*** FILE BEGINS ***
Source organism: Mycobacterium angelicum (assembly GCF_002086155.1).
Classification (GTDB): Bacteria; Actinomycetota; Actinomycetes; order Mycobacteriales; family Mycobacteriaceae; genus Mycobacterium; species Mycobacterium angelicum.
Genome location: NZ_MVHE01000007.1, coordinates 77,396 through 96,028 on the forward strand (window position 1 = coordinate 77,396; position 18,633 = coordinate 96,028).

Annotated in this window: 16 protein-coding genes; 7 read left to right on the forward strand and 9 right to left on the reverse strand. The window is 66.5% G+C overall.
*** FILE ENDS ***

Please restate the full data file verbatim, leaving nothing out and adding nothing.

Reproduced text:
Source organism: Mycobacterium angelicum (assembly GCF_002086155.1).
Classification (GTDB): Bacteria; Actinomycetota; Actinomycetes; order Mycobacteriales; family Mycobacteriaceae; genus Mycobacterium; species Mycobacterium angelicum.
Genome location: NZ_MVHE01000007.1, coordinates 77,396 through 96,028 on the forward strand (window position 1 = coordinate 77,396; position 18,633 = coordinate 96,028).

Annotated in this window: 16 protein-coding genes; 7 read left to right on the forward strand and 9 right to left on the reverse strand. The window is 66.5% G+C overall.